Classifying bacteria on the basis of their morphology is extremely difficult; bacteria are generally quite small and have simple shapes, though there are some bacteria, notably the cyanobacteria and actinomycetes, with sufficiently complex morphology to permit classification by shape. In addition to shape, bacteria have traditionally been identified and classified on the basis of their biochemistry and the conditions under which they grow. The advent of molecular biology has made it possible to classify bacteria on the basis of similarities among DNA sequences, and has revolutionized thinking in bacterial systematics. The cladogram above is based on DNA sequences that encode ribosome structure.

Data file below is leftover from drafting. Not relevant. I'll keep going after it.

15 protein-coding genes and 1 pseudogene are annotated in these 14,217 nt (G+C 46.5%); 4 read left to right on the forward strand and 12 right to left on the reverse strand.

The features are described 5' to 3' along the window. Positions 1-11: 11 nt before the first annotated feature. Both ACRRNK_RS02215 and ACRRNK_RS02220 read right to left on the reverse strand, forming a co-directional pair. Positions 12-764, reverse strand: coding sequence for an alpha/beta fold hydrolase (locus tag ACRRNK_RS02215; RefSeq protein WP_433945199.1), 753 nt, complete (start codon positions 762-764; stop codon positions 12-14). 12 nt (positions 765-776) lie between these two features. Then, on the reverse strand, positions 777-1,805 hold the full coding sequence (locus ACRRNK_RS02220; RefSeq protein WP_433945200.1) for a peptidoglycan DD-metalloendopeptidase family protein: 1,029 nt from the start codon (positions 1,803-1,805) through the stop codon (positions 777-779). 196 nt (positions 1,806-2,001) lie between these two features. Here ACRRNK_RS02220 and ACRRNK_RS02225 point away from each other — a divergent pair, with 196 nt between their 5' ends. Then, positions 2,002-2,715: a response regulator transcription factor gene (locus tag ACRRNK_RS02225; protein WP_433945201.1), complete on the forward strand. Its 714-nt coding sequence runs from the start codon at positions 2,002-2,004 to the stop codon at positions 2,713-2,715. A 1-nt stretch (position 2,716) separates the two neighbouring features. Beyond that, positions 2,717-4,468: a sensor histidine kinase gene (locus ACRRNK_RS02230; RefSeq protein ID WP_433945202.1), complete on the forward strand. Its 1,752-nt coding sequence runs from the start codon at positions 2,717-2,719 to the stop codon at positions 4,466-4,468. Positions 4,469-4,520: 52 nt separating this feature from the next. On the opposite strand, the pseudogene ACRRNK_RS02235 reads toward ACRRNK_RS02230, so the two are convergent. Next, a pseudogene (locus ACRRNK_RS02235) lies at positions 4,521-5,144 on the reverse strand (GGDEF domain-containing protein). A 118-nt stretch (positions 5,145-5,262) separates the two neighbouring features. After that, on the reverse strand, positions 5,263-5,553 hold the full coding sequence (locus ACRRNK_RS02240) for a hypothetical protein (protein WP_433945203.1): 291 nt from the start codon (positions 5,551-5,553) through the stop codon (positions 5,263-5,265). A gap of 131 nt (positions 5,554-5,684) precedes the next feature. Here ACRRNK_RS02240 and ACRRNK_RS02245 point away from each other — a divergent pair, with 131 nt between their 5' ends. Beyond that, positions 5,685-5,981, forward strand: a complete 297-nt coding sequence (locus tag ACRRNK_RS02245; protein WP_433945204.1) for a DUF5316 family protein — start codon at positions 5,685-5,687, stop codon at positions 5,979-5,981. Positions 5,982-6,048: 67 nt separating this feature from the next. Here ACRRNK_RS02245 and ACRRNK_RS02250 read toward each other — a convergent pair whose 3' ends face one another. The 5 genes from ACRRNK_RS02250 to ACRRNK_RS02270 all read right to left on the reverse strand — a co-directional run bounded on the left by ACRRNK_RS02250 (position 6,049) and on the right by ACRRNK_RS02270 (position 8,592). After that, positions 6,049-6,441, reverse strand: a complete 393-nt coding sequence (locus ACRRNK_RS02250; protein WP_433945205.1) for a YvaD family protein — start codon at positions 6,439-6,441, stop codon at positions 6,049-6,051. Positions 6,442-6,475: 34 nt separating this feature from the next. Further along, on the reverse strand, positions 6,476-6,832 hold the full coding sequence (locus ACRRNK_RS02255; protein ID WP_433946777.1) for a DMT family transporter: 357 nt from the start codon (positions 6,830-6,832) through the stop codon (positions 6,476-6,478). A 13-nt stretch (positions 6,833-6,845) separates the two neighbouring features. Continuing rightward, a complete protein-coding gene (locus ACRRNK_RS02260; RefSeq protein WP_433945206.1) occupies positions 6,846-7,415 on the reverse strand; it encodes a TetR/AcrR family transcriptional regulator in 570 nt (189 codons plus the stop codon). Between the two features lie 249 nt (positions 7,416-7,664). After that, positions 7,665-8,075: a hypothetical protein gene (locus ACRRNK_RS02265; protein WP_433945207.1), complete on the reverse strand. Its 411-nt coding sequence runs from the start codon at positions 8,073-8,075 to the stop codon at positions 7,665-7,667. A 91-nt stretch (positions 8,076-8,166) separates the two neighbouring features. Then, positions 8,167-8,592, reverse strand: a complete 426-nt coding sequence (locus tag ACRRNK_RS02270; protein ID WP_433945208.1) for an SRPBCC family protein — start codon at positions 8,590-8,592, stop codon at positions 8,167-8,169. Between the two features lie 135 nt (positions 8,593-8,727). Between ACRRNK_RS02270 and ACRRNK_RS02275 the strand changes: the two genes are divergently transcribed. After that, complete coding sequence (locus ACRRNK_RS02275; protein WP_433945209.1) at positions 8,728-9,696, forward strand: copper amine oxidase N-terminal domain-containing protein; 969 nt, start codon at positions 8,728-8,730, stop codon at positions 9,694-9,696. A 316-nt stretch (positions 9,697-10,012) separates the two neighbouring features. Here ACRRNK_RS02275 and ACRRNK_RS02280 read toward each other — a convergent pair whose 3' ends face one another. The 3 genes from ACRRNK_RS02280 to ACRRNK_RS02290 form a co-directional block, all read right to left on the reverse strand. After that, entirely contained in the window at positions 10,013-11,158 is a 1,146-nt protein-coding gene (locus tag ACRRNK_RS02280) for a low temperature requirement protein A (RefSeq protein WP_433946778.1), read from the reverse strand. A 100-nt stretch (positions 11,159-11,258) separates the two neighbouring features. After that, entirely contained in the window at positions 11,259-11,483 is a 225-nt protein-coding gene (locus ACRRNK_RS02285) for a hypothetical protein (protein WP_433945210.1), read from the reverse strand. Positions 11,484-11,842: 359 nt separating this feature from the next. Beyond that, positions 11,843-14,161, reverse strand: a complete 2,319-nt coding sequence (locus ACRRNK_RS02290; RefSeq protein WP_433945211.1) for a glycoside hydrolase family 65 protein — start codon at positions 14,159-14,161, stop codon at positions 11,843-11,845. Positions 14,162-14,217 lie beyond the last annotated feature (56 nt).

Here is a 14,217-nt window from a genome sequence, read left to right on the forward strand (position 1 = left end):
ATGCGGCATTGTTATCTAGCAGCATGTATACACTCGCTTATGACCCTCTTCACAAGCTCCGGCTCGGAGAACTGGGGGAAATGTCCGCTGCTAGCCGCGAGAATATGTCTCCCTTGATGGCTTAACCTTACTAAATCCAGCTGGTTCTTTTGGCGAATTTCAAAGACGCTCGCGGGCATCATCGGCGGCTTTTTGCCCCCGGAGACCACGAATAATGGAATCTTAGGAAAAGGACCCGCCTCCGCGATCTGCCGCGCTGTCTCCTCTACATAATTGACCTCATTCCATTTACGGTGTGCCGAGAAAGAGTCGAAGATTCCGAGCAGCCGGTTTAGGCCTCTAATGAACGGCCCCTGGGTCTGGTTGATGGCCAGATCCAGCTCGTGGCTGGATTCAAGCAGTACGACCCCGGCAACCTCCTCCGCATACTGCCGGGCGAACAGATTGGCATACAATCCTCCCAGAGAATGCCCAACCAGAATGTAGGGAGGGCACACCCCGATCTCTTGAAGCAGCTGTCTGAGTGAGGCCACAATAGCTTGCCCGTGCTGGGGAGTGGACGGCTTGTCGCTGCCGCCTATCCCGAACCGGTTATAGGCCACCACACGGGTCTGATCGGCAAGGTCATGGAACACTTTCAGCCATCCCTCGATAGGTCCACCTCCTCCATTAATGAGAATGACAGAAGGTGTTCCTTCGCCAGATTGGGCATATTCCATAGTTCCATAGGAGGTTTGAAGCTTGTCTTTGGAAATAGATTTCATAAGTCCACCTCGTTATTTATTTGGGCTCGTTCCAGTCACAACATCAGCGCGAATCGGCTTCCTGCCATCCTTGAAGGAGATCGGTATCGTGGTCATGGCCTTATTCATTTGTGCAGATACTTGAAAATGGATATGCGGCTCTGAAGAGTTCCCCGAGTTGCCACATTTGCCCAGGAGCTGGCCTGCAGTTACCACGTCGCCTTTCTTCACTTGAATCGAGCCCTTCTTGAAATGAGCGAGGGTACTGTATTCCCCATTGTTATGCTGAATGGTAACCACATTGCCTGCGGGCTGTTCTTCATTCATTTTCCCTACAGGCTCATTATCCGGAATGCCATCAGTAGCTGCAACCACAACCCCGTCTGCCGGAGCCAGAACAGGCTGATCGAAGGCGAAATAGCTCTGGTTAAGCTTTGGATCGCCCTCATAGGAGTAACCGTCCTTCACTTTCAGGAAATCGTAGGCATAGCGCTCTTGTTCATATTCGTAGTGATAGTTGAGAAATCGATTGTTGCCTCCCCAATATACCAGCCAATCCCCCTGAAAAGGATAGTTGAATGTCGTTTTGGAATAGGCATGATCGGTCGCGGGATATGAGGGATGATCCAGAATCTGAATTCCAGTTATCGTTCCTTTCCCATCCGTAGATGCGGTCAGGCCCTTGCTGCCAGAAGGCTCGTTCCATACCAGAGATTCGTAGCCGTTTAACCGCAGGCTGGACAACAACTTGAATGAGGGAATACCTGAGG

For more information on how bacteria are classified, try the eubacterial pages of the Tree of Life.